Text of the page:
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Domestic violence and abuse often have a devastating effect on mental health, not only for the victims, but also for their children.

The links between DVA and mental health deep rooted and far reaching. Our flagship intervention, IRIS, trains healthcare professionals to recognize the signs of DVA, and ask the question to patients who may have come to see them about matters including low mood, depression and anxiety. More often than not, these issues hide a far bigger problem. 

To mark Mental Health Awareness week, we asked Mel Goodway, National Implementation Manager for the IRIS project, about her experience of DVA and mental health, and the importance or recognising gender- based violence as a health care issue. 

Mel Goodway – National Implementatin Manager, IRISi.

“During my time as a front line DVA support worker I rarely worked with women who were not experiencing a mental health impact as a result of their situation. In fact, I struggle to recollect a single case. Women would frequently use the term “mental torture” to describe the abuse they were experiencing or had experienced. Many women reported anxiety and depression, and unsurprisingly given their daily circumstances. We know that mental health consequences are by far the most common and longstanding health impact on women who experience DVA, with abused women being 7 times more likely to experience PTSD.”

“Recovery from an abusive relationship is not immediate. The emotional and psychological impacts span for months, even years after the abuse has ended. Women report feeling a loss of self-confidence, self-worth, the ability to become independent again and build new relationships, just to name a few. Many of the women I supported referred to ‘emotional scars’ and most women who reported both physical and emotional abuse felt the impacts of behaviours like coercive control lasted with them for much longer and were harder to recover from.”

“It is almost impossible to understand how anyone would not recognise domestic abuse as a mental health issue when we reflect on the repeat physical and emotional trauma that victims go through. Imagine living in an environment where you are afraid of every action you make for fear of physical violence and/or a barrage of verbal battery. Where you are continually living on edge and constantly adapting your behaviour so there are no repercussions. This is what it is like for many women living with domestic abuse and we cannot ignore the impact this kind of environment will have on a persons emotional and mental well-being.”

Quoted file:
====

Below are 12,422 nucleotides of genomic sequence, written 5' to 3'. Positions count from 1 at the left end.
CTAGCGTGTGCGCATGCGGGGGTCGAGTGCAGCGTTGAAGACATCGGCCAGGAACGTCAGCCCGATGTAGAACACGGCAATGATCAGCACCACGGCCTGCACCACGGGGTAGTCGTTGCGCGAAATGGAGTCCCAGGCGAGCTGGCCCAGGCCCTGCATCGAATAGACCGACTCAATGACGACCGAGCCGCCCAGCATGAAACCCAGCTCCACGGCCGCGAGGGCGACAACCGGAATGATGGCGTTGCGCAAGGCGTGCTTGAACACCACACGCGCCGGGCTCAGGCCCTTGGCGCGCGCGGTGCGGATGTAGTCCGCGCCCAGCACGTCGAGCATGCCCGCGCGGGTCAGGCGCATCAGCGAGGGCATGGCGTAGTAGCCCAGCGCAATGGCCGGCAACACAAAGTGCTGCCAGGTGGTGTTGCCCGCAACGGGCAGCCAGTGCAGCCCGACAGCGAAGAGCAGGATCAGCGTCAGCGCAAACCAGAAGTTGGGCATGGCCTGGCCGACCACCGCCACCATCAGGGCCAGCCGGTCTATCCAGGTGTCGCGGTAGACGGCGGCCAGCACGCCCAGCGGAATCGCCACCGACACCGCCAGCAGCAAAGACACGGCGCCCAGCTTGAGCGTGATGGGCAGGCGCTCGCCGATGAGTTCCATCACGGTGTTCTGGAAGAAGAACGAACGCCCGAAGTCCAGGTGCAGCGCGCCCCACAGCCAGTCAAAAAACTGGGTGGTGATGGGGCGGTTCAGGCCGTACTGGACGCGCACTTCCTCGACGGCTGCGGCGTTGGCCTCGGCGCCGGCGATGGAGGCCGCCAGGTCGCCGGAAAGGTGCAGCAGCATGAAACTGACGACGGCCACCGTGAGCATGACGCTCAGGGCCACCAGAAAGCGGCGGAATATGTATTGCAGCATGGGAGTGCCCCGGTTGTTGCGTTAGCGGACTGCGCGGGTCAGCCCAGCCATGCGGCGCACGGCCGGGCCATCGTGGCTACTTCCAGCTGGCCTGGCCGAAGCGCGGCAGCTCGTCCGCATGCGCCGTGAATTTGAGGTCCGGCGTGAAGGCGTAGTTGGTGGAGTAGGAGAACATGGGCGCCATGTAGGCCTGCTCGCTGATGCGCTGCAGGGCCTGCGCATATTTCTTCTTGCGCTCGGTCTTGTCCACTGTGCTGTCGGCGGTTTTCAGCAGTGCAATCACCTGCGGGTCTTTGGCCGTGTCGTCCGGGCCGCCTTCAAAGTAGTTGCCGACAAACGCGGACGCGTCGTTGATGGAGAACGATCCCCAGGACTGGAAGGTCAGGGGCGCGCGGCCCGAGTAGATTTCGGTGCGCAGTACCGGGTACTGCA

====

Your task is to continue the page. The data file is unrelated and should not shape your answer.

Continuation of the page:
“At present 3 women a week in the UK will commit suicide as a result of experiencing domestic abuse.”

Mel Goodway

“This figure does not include the amount of attempted suicides per week. Additionally, we know women are likely to use other harmful methods to cope with their poor mental health such as self-harm or substance misuse. These figures are significantly increased in abused women compared to non-abused women.”

“A report collating the data from all our IRIS sites nationally shows that across 2018-19 63% of service users reported experiencing mental ill health, generally experiencing depression and/or anxiety. Several service users reporting self-harm and some reported suicidal thoughts. This number was far higher than those who reported a physical health issue, disability or problems with alcohol or drugs.”

“DVA and mental health are intrinsically linked. As such, we at IRISi, are passionate about ensuring there is not only a health care response to gendered based violence, but one that this is appropriate and safe with a direct route to support.”

To find out more about what we do and how you might be able to get IRIS in your area, please visit our website www.irisi.org or email info@irisi.org

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The IRIS Programme provides specialist advocacy and support to patients registered at IRIS-trained practices who have experienced domestic abuse.

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Partners

AVA
AVA
AVA

AVA is an expert, groundbreaking and independent charity working across the UK.

Their vision is a world without gender based violence and abuse. They aim to  inspire innovation and collaboration and encourage and enable direct service providers to help end gender based violence and abuse particularly against women and girls.AVA’s work is focused around those areas where they can make the best contribution to ending violence and abuse. They do this by making sure that survivors get the help and support they need in the here and now, through providing innovative training that has a proven direct impact on the professional practice of people supporting survivors of violence and abuse

developing a range of toolkits, e-learning and other material that supports professionals to provide effective and appropriate support to survivors of violence and abuse